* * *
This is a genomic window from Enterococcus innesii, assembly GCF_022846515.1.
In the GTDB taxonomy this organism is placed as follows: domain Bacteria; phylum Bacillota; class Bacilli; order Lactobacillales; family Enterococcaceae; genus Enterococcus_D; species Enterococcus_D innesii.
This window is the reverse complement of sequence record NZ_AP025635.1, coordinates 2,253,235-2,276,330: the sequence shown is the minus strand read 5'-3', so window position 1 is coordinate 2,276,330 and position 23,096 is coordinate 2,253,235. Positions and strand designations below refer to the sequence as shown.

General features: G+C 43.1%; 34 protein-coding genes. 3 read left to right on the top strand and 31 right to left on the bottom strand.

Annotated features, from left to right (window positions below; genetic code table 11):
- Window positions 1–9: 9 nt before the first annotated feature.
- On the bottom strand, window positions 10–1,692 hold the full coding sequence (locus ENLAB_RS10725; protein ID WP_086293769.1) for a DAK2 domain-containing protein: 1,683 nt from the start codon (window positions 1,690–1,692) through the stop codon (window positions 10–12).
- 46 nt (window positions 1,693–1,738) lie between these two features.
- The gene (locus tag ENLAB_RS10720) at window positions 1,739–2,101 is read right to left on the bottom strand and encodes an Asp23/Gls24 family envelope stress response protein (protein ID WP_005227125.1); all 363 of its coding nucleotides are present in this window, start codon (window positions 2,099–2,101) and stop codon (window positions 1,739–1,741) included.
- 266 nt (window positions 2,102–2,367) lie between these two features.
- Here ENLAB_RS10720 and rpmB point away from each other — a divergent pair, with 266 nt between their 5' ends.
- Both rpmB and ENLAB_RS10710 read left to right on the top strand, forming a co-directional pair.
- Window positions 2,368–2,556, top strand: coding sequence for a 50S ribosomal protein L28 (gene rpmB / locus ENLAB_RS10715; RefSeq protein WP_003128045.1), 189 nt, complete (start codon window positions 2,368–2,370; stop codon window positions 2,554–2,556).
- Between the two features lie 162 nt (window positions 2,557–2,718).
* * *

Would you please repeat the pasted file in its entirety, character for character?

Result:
This is a genomic window from Enterococcus innesii, assembly GCF_022846515.1.
In the GTDB taxonomy this organism is placed as follows: domain Bacteria; phylum Bacillota; class Bacilli; order Lactobacillales; family Enterococcaceae; genus Enterococcus_D; species Enterococcus_D innesii.
This window is the reverse complement of sequence record NZ_AP025635.1, coordinates 2,253,235-2,276,330: the sequence shown is the minus strand read 5'-3', so window position 1 is coordinate 2,276,330 and position 23,096 is coordinate 2,253,235. Positions and strand designations below refer to the sequence as shown.

General features: G+C 43.1%; 34 protein-coding genes. 3 read left to right on the top strand and 31 right to left on the bottom strand.

Annotated features, from left to right (window positions below; genetic code table 11):
- Window positions 1–9: 9 nt before the first annotated feature.
- On the bottom strand, window positions 10–1,692 hold the full coding sequence (locus ENLAB_RS10725; protein ID WP_086293769.1) for a DAK2 domain-containing protein: 1,683 nt from the start codon (window positions 1,690–1,692) through the stop codon (window positions 10–12).
- 46 nt (window positions 1,693–1,738) lie between these two features.
- The gene (locus tag ENLAB_RS10720) at window positions 1,739–2,101 is read right to left on the bottom strand and encodes an Asp23/Gls24 family envelope stress response protein (protein ID WP_005227125.1); all 363 of its coding nucleotides are present in this window, start codon (window positions 2,099–2,101) and stop codon (window positions 1,739–1,741) included.
- 266 nt (window positions 2,102–2,367) lie between these two features.
- Here ENLAB_RS10720 and rpmB point away from each other — a divergent pair, with 266 nt between their 5' ends.
- Both rpmB and ENLAB_RS10710 read left to right on the top strand, forming a co-directional pair.
- Window positions 2,368–2,556, top strand: coding sequence for a 50S ribosomal protein L28 (gene rpmB / locus ENLAB_RS10715; RefSeq protein WP_003128045.1), 189 nt, complete (start codon window positions 2,368–2,370; stop codon window positions 2,554–2,556).
- Between the two features lie 162 nt (window positions 2,557–2,718).